Communities can and do survive BRAC.
Riverbank, California. Former Riverbank Army Ammunition Depot, in Riverbank, California, was on the Base Realignment and Closure (BRAC) list in 2005. Today, depot is more than just a shell of a building; the facility is aiding the Riverbank community in fostering entrepreneurship, environmental consciousness, and local economic growth.
What does life after BRAC look like? What happens to the community? In this case, “the [Riverbank] community – instead of fighting, embraced it – and began the reuse process,” says Debbie Olson, Executive Director of the Riverbank Local Redevelopment Authority. A local redevelopment authority was formed to transfer federal property from federal to local control. And in the redevelopment process, materials and installation facilities have been reused to aid businesses and the community.
A BRAC facility reimagined. Bottom line, the community is thriving. Folks are back to work. Businesses are making use of the installation facilities. Both Ben Forman, co-founder of Intuitive Motion and Henry “Mic” Meeks, CEO of Advanced Materials and Manufacturing Technologies, share how their companies are benefitting from the redevelopment plans and the depot facilities.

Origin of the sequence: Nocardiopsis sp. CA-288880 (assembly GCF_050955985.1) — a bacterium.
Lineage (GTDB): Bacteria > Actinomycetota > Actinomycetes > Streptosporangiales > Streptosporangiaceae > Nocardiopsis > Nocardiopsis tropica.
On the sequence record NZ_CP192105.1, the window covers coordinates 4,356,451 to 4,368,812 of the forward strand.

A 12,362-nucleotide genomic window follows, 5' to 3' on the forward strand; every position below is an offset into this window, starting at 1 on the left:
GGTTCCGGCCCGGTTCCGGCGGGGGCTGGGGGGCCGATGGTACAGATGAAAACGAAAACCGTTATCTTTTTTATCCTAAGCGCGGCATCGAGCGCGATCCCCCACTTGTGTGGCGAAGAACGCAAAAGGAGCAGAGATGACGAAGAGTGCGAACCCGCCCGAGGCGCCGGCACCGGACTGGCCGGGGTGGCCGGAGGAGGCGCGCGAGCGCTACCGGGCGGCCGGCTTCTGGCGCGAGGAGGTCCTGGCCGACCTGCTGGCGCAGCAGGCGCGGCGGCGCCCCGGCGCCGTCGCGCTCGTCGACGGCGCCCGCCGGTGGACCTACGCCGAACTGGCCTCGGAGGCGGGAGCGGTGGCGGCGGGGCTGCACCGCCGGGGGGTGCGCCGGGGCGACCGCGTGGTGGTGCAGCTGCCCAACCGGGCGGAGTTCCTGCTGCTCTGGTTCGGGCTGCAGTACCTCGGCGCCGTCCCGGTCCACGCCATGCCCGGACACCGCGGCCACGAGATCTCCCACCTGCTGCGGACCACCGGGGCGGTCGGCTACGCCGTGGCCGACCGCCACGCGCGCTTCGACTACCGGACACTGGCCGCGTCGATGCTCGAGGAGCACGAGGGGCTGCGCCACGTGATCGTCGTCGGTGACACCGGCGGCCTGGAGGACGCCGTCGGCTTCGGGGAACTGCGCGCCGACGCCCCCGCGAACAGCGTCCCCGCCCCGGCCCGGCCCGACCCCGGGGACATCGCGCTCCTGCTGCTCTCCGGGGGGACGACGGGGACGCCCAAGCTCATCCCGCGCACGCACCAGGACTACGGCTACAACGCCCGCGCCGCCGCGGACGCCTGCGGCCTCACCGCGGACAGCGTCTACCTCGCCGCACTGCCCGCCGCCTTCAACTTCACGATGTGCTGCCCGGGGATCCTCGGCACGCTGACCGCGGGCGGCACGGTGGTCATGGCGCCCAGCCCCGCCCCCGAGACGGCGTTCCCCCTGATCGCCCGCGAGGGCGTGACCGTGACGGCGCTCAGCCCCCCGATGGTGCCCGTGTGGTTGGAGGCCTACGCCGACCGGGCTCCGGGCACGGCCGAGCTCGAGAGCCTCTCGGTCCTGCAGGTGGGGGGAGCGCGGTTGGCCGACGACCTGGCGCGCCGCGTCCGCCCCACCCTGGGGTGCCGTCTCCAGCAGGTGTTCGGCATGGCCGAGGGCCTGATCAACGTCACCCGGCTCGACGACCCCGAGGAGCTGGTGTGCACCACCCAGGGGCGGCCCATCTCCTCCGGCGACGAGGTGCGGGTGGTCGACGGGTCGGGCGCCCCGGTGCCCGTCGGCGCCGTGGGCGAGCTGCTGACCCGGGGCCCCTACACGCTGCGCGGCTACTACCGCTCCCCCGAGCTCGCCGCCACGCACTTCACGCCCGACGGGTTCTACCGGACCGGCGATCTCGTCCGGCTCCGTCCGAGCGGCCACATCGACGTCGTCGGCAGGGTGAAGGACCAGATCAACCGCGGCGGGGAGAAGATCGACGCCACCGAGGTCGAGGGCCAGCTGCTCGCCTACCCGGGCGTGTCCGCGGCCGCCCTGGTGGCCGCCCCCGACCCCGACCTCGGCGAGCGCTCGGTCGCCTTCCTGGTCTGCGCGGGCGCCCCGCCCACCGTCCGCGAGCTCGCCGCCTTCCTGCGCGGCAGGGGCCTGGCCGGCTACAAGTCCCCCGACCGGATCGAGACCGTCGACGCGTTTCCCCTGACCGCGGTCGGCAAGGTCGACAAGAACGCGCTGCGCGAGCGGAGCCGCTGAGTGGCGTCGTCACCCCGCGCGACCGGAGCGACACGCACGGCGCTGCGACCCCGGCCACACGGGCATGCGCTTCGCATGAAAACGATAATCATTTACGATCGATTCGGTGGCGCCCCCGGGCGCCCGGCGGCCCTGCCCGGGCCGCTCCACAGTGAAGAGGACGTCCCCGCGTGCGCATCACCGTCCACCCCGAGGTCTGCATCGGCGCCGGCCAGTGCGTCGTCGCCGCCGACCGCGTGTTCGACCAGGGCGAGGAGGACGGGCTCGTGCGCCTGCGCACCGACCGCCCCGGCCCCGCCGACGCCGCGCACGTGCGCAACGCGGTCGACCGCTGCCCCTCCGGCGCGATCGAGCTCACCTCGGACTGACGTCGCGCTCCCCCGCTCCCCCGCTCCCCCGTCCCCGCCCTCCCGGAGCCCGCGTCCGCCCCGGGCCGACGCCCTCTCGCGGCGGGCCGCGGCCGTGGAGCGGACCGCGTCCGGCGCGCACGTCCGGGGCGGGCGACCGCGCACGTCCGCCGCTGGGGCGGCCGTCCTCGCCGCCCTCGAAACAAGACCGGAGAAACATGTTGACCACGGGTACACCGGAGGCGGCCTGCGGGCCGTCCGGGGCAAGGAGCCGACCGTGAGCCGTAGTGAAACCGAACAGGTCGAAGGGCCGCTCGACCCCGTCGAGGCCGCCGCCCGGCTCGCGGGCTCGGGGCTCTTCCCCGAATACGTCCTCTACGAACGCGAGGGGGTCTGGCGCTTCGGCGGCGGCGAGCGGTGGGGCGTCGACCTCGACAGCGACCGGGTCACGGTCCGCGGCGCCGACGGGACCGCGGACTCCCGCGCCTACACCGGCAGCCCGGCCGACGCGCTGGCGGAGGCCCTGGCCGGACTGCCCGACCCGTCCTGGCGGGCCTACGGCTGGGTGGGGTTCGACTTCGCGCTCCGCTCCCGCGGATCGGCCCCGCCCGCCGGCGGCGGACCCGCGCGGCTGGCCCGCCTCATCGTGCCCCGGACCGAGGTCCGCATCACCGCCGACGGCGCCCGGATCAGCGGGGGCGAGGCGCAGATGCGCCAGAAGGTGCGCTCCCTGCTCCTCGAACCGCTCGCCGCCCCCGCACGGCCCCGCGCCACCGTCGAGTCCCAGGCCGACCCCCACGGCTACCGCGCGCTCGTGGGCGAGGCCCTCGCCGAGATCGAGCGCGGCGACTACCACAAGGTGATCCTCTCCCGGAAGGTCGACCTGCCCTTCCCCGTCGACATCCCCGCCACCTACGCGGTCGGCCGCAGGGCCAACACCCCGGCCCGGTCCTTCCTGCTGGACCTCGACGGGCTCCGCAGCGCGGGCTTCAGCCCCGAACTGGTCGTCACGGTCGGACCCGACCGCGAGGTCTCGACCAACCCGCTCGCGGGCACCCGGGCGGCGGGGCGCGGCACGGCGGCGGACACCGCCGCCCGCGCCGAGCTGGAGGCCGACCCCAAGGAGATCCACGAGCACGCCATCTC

The definition of success looks different to many in this community, as is true for many communities impacted by BRAC. Life after BRAC is a multi-layered process; it takes many stakeholders – governments, community leadership and members – all interacting to make the transition work. With the DoD Office of Economic Adjustment’s (OEA) hands-on technical assistance throughout the process, as well as examples from communities and redevelopment authorities that have been through the process, it is possible.
Click here to watch the video: BRAC: Communities in Transition, Riverbank, California.
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